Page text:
a rough guide to door-knocking for climate action
So in talking to people, these ideas were connected as: “In this election year we are talking to people aboutthe need to replace Hazelwood Power station, Australia’s dirtiest power station, with clean energy. This is moreimportant than ever because Kevin Rudd has backipped on strong action on climate.” So just by knocking onpeople’s door and saying those key phrases and leaving a leaet, the main job is already done.Understanding this should give people condence that anyone can doorknock, because the main job is not to
convince people of a complicated proposition, but to get the meme in their heads. Even if they disagree and leavethe door and go back to the kitchen and say “some idiot about that power-station Hazlewood”, the door-knockinghas been successful because the idea is circulating.
So you don’t need to know everything about climate change or the specic issue or be an eloquent and convincingperson to be an effective door-knocker, you just need to give it a go and you will have been sucessful..
so what’s the topic?
The purpose of door-knocking is NOT to give people a big, long download on an issue. Most won’t listen for thatlong, and won’t remember most of what you said. Generally they will leave the conversation with two or threephrases in their head.In the Replace Hazelwood campaign they were “dirty coal ... Hazelwood ... replace ... clean energy... government
must act.. not backip”.This can be backed-up by a yer with some more information, an action people can take (make a phone call to apolitician, join a facebook group, visit a website etc), details about the local climate action group and/or information
about a forthcoming local climate event or forum. A petition (Appendix 1) is useful because it is simple action that residents can take on the spot (and some will sign
thinking its the quickest way to nish the conversation), and it also provides an effective way for people to opt in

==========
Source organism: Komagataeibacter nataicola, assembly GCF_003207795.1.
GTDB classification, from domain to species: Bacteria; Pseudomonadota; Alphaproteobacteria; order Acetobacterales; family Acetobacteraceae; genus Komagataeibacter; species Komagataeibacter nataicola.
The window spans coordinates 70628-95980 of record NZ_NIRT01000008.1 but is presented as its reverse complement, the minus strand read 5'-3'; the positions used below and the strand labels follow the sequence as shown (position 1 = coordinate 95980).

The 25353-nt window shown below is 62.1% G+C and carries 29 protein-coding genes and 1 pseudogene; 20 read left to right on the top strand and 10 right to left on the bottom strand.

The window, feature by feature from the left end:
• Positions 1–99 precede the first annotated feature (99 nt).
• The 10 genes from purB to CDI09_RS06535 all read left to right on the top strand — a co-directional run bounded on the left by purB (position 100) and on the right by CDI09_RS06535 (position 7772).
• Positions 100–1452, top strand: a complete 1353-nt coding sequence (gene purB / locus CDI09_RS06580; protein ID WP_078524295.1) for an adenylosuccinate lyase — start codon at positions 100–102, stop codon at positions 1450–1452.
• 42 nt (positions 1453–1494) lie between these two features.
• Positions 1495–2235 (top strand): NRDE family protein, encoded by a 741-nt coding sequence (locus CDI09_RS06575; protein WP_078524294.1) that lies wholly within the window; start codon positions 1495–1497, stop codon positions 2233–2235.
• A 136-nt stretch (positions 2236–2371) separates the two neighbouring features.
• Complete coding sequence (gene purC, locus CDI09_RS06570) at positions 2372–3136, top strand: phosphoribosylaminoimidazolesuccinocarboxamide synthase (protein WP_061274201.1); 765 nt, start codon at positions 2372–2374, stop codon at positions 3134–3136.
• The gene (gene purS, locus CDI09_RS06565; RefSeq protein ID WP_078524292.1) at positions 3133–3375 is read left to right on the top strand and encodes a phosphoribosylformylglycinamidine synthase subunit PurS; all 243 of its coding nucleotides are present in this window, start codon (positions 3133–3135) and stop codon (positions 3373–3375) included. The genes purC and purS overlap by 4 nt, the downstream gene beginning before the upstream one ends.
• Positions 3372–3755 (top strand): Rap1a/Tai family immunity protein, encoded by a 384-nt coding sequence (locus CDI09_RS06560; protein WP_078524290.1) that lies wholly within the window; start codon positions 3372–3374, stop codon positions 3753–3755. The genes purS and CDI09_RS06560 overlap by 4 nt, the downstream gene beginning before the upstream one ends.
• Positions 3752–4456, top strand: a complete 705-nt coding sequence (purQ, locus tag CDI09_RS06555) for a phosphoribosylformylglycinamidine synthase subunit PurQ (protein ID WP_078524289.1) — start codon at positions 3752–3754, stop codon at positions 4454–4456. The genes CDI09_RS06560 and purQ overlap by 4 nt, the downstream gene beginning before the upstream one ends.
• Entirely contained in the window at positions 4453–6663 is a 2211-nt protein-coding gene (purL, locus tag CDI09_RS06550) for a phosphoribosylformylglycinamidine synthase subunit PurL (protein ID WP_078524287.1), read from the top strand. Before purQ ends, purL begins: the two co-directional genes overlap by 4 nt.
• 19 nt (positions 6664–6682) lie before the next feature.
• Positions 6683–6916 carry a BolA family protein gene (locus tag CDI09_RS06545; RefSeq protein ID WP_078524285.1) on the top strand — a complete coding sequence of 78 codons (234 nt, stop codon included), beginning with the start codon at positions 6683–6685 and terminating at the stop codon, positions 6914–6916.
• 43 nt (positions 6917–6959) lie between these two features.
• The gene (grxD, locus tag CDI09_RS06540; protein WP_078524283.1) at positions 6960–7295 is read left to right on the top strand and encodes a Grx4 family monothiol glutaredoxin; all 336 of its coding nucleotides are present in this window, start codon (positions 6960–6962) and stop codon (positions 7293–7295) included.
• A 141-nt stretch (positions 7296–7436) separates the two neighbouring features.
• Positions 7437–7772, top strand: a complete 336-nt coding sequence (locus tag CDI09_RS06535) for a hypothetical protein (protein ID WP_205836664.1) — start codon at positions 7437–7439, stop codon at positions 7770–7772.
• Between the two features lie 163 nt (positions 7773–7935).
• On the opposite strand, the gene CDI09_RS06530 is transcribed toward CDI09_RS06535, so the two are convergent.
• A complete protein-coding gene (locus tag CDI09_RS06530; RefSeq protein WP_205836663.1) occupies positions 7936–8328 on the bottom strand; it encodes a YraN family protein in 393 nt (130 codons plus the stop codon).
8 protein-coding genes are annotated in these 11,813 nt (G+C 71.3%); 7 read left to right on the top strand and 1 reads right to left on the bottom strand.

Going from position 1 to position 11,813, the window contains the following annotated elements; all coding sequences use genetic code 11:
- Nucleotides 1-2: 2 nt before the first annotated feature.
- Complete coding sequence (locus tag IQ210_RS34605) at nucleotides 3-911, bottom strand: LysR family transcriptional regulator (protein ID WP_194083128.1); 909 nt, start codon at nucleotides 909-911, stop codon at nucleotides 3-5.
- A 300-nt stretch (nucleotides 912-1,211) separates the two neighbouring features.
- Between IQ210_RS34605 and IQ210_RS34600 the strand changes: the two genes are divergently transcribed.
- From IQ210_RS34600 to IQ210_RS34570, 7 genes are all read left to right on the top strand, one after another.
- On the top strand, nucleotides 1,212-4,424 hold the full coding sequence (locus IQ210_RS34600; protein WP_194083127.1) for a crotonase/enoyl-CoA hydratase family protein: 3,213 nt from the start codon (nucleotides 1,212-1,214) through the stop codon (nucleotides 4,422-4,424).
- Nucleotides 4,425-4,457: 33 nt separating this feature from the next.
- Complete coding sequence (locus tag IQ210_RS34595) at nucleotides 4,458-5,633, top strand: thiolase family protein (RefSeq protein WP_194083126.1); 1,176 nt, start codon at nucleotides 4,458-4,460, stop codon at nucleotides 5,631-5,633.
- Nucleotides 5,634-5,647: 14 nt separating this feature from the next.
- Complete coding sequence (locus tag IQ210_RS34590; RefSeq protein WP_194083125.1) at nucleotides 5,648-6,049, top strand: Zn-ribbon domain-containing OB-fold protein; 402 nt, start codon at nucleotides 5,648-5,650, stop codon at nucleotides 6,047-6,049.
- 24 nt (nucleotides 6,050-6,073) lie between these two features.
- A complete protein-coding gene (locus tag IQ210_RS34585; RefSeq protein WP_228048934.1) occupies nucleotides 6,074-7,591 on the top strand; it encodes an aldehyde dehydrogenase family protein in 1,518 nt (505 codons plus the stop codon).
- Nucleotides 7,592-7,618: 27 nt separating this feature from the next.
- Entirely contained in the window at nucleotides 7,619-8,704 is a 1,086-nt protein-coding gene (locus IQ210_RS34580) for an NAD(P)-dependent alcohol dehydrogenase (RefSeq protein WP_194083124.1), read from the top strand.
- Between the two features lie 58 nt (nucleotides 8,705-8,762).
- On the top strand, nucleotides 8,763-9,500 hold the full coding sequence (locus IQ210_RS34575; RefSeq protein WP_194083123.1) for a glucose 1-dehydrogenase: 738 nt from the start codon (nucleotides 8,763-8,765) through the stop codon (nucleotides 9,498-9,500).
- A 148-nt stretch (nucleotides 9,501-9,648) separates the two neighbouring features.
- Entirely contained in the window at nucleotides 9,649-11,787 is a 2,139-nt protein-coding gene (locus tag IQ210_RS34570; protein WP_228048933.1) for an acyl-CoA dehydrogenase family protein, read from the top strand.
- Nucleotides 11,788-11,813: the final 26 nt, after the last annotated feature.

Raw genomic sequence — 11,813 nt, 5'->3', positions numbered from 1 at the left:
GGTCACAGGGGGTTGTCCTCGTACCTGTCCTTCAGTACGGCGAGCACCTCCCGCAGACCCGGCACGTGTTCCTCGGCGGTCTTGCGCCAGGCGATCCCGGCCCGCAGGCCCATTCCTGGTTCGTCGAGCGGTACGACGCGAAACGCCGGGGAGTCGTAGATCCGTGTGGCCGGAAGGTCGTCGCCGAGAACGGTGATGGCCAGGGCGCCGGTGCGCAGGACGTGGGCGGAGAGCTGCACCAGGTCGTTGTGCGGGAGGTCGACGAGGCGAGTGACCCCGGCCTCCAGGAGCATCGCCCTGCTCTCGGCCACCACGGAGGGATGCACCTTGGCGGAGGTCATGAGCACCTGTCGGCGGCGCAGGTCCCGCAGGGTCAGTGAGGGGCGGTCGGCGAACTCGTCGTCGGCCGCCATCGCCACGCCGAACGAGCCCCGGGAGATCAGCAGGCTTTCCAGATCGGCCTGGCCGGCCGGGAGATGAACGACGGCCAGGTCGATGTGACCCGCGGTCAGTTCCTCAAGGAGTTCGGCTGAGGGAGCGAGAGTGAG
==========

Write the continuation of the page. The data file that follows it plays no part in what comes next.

and supply email or other contact details to build the local climate group’s communications circle.
For door-knocking to be effective, it is important to highlight a specic action that people can understand and thinkis (probably) feasible. So it is better, for example, to talk about replacing Hazelwood than just say “close down allcoal” because the latter has no specic target, and most people won’t believe that all coal can be closed down atonce. If most people feel that what you are saying is not practical/possible, and you cannot in a straight-forward
manner give them reasons to believe that it is, then the effort is wasted. Another way of thinking about are the so called
objectives used in strategic campaign planning andproject management - SMART stands for Specc, Measurable, Achievable, Relevant and Time-Bound.Similarly whilst a door-knocking campaign might wish to highlight the need, for example, for 100% renewableenergy, it will get a better grip both on residents and on the local politicians if the specic message is about aparticular policy action. The meme is less about an idea (information) than an outcome (action) for which sufcient
community concern can be expressed or mobilised for the local political representatives to fear about their future if they ignore it.This is why we have also talked about Hazelwood being a “key election test”.It is also hard to talk about actions which are complicated in operation or terminology. That was one part of the
problem with the CPRS.
Establishing what is relevant to a local area depends on local knowledge and talking to local community activistsand leaders, but can also be informed by:
• recent polling
• focus-group research, particularly on what language and images are most effective
• research about communications and framing of ideas around climate.